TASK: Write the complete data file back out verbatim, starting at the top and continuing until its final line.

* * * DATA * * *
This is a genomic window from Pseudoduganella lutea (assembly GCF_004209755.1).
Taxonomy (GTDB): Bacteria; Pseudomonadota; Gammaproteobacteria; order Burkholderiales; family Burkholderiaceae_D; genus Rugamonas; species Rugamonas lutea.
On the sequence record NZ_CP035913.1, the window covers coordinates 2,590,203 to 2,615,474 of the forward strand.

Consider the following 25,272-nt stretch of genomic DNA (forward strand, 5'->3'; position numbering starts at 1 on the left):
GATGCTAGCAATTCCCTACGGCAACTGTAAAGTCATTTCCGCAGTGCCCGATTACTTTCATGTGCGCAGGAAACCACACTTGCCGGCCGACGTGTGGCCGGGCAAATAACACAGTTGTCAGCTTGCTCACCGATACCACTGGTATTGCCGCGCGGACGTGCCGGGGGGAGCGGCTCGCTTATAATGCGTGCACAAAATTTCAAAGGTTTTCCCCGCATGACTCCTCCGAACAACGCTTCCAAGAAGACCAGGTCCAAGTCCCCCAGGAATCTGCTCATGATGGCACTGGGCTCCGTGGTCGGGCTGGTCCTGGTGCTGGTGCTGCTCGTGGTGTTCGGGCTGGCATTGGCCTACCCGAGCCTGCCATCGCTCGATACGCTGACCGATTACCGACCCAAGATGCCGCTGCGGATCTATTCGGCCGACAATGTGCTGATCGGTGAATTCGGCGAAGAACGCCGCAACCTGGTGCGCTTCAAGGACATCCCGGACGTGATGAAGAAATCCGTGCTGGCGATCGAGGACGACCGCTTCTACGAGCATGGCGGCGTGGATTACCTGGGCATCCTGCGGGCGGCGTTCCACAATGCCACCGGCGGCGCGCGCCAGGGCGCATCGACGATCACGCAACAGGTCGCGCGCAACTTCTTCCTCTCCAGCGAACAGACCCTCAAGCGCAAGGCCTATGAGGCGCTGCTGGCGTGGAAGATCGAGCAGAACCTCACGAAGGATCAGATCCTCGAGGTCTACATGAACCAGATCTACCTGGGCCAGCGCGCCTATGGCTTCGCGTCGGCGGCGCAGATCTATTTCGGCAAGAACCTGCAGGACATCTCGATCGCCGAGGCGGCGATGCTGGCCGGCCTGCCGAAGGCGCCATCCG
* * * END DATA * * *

This is a genomic window from Pseudoduganella lutea (assembly GCF_004209755.1).
Taxonomy (GTDB): Bacteria; Pseudomonadota; Gammaproteobacteria; order Burkholderiales; family Burkholderiaceae_D; genus Rugamonas; species Rugamonas lutea.
On the sequence record NZ_CP035913.1, the window covers coordinates 2,590,203 to 2,615,474 of the forward strand.

Consider the following 25,272-nt stretch of genomic DNA (forward strand, 5'->3'; position numbering starts at 1 on the left):
GATGCTAGCAATTCCCTACGGCAACTGTAAAGTCATTTCCGCAGTGCCCGATTACTTTCATGTGCGCAGGAAACCACACTTGCCGGCCGACGTGTGGCCGGGCAAATAACACAGTTGTCAGCTTGCTCACCGATACCACTGGTATTGCCGCGCGGACGTGCCGGGGGGAGCGGCTCGCTTATAATGCGTGCACAAAATTTCAAAGGTTTTCCCCGCATGACTCCTCCGAACAACGCTTCCAAGAAGACCAGGTCCAAGTCCCCCAGGAATCTGCTCATGATGGCACTGGGCTCCGTGGTCGGGCTGGTCCTGGTGCTGGTGCTGCTCGTGGTGTTCGGGCTGGCATTGGCCTACCCGAGCCTGCCATCGCTCGATACGCTGACCGATTACCGACCCAAGATGCCGCTGCGGATCTATTCGGCCGACAATGTGCTGATCGGTGAATTCGGCGAAGAACGCCGCAACCTGGTGCGCTTCAAGGACATCCCGGACGTGATGAAGAAATCCGTGCTGGCGATCGAGGACGACCGCTTCTACGAGCATGGCGGCGTGGATTACCTGGGCATCCTGCGGGCGGCGTTCCACAATGCCACCGGCGGCGCGCGCCAGGGCGCATCGACGATCACGCAACAGGTCGCGCGCAACTTCTTCCTCTCCAGCGAACAGACCCTCAAGCGCAAGGCCTATGAGGCGCTGCTGGCGTGGAAGATCGAGCAGAACCTCACGAAGGATCAGATCCTCGAGGTCTACATGAACCAGATCTACCTGGGCCAGCGCGCCTATGGCTTCGCGTCGGCGGCGCAGATCTATTTCGGCAAGAACCTGCAGGACATCTCGATCGCCGAGGCGGCGATGCTGGCCGGCCTGCCGAAGGCGCCATCCG